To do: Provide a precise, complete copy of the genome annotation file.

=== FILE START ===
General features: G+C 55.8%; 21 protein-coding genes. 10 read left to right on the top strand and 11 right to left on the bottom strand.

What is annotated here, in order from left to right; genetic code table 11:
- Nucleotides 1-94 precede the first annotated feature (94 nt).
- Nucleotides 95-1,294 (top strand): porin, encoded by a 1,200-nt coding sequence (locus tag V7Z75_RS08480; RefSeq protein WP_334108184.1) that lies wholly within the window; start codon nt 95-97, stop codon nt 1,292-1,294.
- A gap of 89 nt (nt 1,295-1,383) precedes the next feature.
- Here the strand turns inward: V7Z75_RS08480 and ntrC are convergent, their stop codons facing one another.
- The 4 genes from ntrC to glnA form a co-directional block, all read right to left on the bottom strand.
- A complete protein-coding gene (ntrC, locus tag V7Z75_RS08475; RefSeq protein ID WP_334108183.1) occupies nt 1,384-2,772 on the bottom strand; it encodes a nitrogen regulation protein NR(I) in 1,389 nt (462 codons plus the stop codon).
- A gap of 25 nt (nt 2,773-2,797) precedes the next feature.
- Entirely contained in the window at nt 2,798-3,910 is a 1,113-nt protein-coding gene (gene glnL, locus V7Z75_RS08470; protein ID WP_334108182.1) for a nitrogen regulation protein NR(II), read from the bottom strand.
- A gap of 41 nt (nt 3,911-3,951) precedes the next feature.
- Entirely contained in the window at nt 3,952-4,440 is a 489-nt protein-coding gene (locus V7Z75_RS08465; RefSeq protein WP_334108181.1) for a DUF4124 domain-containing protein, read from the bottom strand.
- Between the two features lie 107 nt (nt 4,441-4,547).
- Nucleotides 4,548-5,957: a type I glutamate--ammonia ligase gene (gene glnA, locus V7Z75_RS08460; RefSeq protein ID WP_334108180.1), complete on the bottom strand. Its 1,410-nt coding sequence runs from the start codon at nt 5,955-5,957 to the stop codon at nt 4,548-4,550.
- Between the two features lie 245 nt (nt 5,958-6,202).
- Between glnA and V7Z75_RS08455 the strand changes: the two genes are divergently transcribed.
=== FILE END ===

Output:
General features: G+C 55.8%; 21 protein-coding genes. 10 read left to right on the top strand and 11 right to left on the bottom strand.

What is annotated here, in order from left to right; genetic code table 11:
- Nucleotides 1-94 precede the first annotated feature (94 nt).
- Nucleotides 95-1,294 (top strand): porin, encoded by a 1,200-nt coding sequence (locus tag V7Z75_RS08480; RefSeq protein WP_334108184.1) that lies wholly within the window; start codon nt 95-97, stop codon nt 1,292-1,294.
- A gap of 89 nt (nt 1,295-1,383) precedes the next feature.
- Here the strand turns inward: V7Z75_RS08480 and ntrC are convergent, their stop codons facing one another.
- The 4 genes from ntrC to glnA form a co-directional block, all read right to left on the bottom strand.
- A complete protein-coding gene (ntrC, locus tag V7Z75_RS08475; RefSeq protein ID WP_334108183.1) occupies nt 1,384-2,772 on the bottom strand; it encodes a nitrogen regulation protein NR(I) in 1,389 nt (462 codons plus the stop codon).
- A gap of 25 nt (nt 2,773-2,797) precedes the next feature.
- Entirely contained in the window at nt 2,798-3,910 is a 1,113-nt protein-coding gene (gene glnL, locus V7Z75_RS08470; protein ID WP_334108182.1) for a nitrogen regulation protein NR(II), read from the bottom strand.
- A gap of 41 nt (nt 3,911-3,951) precedes the next feature.
- Entirely contained in the window at nt 3,952-4,440 is a 489-nt protein-coding gene (locus V7Z75_RS08465; RefSeq protein WP_334108181.1) for a DUF4124 domain-containing protein, read from the bottom strand.
- Between the two features lie 107 nt (nt 4,441-4,547).
- Nucleotides 4,548-5,957: a type I glutamate--ammonia ligase gene (gene glnA, locus V7Z75_RS08460; RefSeq protein ID WP_334108180.1), complete on the bottom strand. Its 1,410-nt coding sequence runs from the start codon at nt 5,955-5,957 to the stop codon at nt 4,548-4,550.
- Between the two features lie 245 nt (nt 5,958-6,202).
- Between glnA and V7Z75_RS08455 the strand changes: the two genes are divergently transcribed.